Category Archives: William Schallert

Blu-Ray Review: Shield For Murder (1954).

Directed by Edmond O’Brien and Howard W. Koch
Screenplay by Richard Alan Simmons and John C. Higgins
Adaptation by Richard Alan Simmons
From a book by William P. McGivern
Music by Paul Dunlap
Photography by Gordon Avil
Film Editor: John F. Schreyer

Cast: Edmond O’Brien (Barney Nolan), Marla English (Patty Winters), John Agar (Mark Brewster), Emile Meyer (Capt. Gunnarson), Carolyn Jones (Girl at bar), Claude Akins (Fat Michaels), Larry Ryle (Laddie O’Neil), Hugh Sanders, William Schallert, Richard Deacon, Vito Scotti

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One the best things for any old-movie nut is to come across something new — not new as in released last week, but new in that you’ve never seen it. Well, Shield For Murder (1954) was a new one for me. And I loved every frame of it.

“If ever a picture was crammed with guts — this is it!” Even the ad copy for this movie is great.

Barney Nolan (Edmond O’Brien) is a good cop gone really, really bad. Before the main title even appears, he’s killed a bookie for the $25,000 he’s got on him. Barney does it because he wants to buy a Castle Heights tract home and marry his girlfriend Patty (Marla English). The cops get the idea that Barney might’ve done it, but his best friend on the force (John Agar) refuses to believe. As the evidence mounts (and bodies stack up), we watch Barney get more desperate, more bitter, more violent as things spin out of control. Eventually, of course, Barney’s on the run and there’s nothing left of his hopes for a nice, quiet life in the suburbs with his girl.

O’Brien co-directed Shield For Murder with producer Howard W. Koch. The division of labor worked like this — O’Brien rehearsed the actors, and once the cameras rolled, Koch was at the helm. They gave the picture a sparse, bare-bones, almost documentary feel — with perfectly gritty camerawork from Gordon Avil (who shot the 1930 Billy The Kid in 70mm).

The performances are good across the board. Carolyn Jones really knocked me out here as a girl O’Brien meets in a bar. Claude Akins is great as a thug trying the retrieve the missing $25,000. Here and there, folks like Hugh Sanders, William Schallert, Richard Deacon and Vito Scotti turn up. You can’t go wrong with those guys.

But Shield For Murder is Edmond O’Brien’s picture all the way. He’s terrific. Watching Barney slide into the gutter is downright uncomfortable, as his American Dream turns to crap. You cringe with every wrong turn he takes, knowing Fate’s gonna kick in at any minute.

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This movie’s perfect, down to Edmond O’Brien’s loafers.

Researching the commentary for Kino Lorber’s Blu-Ray of A Strange Adventure (1956) a couple months ago, I got to focus on Marla English and her brief, very interesting career. (Wish I’d been able to do a commentary for this one!) Marla was a teenage beauty queen and swimsuit model from San Diego who signed to Paramount in 1952. They put her in a few little parts — she’s one of the partygoers in Rear Window (1954). But when she turned down a role in The Mountain with Spencer Tracy, Paramount dumped her. She was soon doing independent pictures for Bel-Air, Republic, AIP and the like. And as we all know, that’s when things usually get interesting. Marla’s in stuff like Runaway Daughters, The She Creature — she’s the She Creature, Flesh And The Spur with John Agar (all 1956) and Voodoo Woman (1957) with Mike Connors. She gave up on acting after Voodoo Woman. Though she was in a few pictures before Shield For Murder (she was only 19 when it was released), she gets an “introducing” credit in it.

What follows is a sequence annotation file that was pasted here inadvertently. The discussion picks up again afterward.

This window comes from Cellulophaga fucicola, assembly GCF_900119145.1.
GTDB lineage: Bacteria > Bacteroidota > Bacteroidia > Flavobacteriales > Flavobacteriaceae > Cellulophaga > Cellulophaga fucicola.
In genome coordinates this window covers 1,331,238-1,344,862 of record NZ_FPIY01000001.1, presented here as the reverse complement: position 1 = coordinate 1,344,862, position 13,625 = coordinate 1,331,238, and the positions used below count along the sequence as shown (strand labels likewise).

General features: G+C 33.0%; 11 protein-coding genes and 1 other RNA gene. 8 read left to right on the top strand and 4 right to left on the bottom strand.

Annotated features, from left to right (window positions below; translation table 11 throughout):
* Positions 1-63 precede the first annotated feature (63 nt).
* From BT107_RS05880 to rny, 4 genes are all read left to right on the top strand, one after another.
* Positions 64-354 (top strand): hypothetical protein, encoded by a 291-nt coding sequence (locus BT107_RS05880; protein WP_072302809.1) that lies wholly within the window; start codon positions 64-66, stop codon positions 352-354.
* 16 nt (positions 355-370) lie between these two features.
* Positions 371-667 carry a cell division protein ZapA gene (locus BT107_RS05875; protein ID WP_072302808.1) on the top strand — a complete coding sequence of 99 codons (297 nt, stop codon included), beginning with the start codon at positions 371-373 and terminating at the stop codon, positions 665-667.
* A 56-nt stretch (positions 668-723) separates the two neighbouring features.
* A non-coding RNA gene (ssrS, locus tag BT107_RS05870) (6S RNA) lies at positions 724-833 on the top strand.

Shield For Murder was a first for both of our co-directors. O’Brien would only direct a few more things, but Koch kept at it. His next picture, Big House, USA (1955), is a B Movie masterpiece. And he gave us jewels like Untamed Youth (1957), Violent Road (1958) and Frankenstein 1970 (1958). Koch also produced a string of very successful A pictures — things like The Manchurian Candidate (1962), The Odd Couple (1968) and Airplane! (1980).

From a Castle Heights subdivision to West Hollywood alleys to a great public pool, Shield For Murder makes excellent use of LA locations. It’s perfectly rough around the edges and captured by Gordon Avil in all its gritty, appropriately grainy glory. And all of that’s perfectly preserved on the Blu-Ray from Kino Lorber. Highly, highly recommended.

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Filed under 1954, DVD/Blu-ray Reviews, Edmond O'Brien, Howard W. Koch, John Agar, Kino Lorber, Marla English, United Artists, William Schallert

Blu-Ray News #149: Charley Varrick (1973).

Directed by Don Siegel
Starring Walter Matthau, Joe Don Baker, Felicia Farr, Andy Robinson, Sheree North, Norman Fell, William Schallert, John Vernon, Bob Steele

I love the good old US of A, but there’s one thing where the rest of the world has us beat — outside the US, you can find a Blu-Ray of Don Siegel’s incredible Charley Varrick (1973). Still no hi-def release here, and our only DVD release was full-frame. No wonder the rest of the world hates us. I’ve proclaimed my undying love for this movie many times before, it’s one of my favorites, easy, from one of my favorite directors.

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So when I saw it pop up on blu-ray.com, I was overjoyed. This time, Indicator/Powerhouse Films in the UK have announced Charley Varrick on Blu-Ray coming in January with a slew of terrific-sounding extras. The Indicator/Powerhouse release is limited to 3,000 copies. Essentially, this thing is essentially essential.

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Filed under 1973, Andy Robinson, Don Siegel, DVD/Blu-ray News, Joe Don Baker, Universal (-International), Walter Matthau, William Schallert

Blu-Ray News #109: The Man From Planet X (1951).

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Directed by Edgar G. Ulmer
Starring Robert Clarke, Margaret Field, Raymond Bond, William Schallert

Another no-budget miracle from the incredible Edgar G. Ulmer. The Man From Planet X (1951) movie creeped me out so bad as a kid — and it still has an odd, unsettling quality to it unlike any other film I can think of.